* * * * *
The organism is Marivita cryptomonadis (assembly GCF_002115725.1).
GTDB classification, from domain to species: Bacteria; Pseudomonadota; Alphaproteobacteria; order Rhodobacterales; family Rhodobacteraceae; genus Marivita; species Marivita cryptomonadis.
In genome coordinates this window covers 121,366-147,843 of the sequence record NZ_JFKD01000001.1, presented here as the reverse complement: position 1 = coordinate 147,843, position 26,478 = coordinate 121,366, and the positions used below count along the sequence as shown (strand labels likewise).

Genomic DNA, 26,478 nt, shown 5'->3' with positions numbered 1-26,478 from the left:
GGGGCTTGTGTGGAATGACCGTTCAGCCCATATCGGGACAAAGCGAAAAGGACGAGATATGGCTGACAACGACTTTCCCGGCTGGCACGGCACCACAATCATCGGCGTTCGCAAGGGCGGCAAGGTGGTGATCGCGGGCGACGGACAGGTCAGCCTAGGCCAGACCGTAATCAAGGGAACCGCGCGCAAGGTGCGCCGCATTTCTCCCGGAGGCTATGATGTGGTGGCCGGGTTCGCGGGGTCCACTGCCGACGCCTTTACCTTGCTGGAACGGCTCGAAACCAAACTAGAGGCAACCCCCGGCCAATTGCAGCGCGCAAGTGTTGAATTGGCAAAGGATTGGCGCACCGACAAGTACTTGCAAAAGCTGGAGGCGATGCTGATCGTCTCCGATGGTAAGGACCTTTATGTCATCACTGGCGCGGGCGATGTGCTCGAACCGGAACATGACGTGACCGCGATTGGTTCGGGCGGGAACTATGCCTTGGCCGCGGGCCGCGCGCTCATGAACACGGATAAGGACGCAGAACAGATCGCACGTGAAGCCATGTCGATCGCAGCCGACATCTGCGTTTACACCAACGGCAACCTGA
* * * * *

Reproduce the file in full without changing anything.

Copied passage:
The organism is Marivita cryptomonadis (assembly GCF_002115725.1).
GTDB classification, from domain to species: Bacteria; Pseudomonadota; Alphaproteobacteria; order Rhodobacterales; family Rhodobacteraceae; genus Marivita; species Marivita cryptomonadis.
In genome coordinates this window covers 121,366-147,843 of the sequence record NZ_JFKD01000001.1, presented here as the reverse complement: position 1 = coordinate 147,843, position 26,478 = coordinate 121,366, and the positions used below count along the sequence as shown (strand labels likewise).

Genomic DNA, 26,478 nt, shown 5'->3' with positions numbered 1-26,478 from the left:
GGGGCTTGTGTGGAATGACCGTTCAGCCCATATCGGGACAAAGCGAAAAGGACGAGATATGGCTGACAACGACTTTCCCGGCTGGCACGGCACCACAATCATCGGCGTTCGCAAGGGCGGCAAGGTGGTGATCGCGGGCGACGGACAGGTCAGCCTAGGCCAGACCGTAATCAAGGGAACCGCGCGCAAGGTGCGCCGCATTTCTCCCGGAGGCTATGATGTGGTGGCCGGGTTCGCGGGGTCCACTGCCGACGCCTTTACCTTGCTGGAACGGCTCGAAACCAAACTAGAGGCAACCCCCGGCCAATTGCAGCGCGCAAGTGTTGAATTGGCAAAGGATTGGCGCACCGACAAGTACTTGCAAAAGCTGGAGGCGATGCTGATCGTCTCCGATGGTAAGGACCTTTATGTCATCACTGGCGCGGGCGATGTGCTCGAACCGGAACATGACGTGACCGCGATTGGTTCGGGCGGGAACTATGCCTTGGCCGCGGGCCGCGCGCTCATGAACACGGATAAGGACGCAGAACAGATCGCACGTGAAGCCATGTCGATCGCAGCCGACATCTGCGTTTACACCAACGGCAACCTGA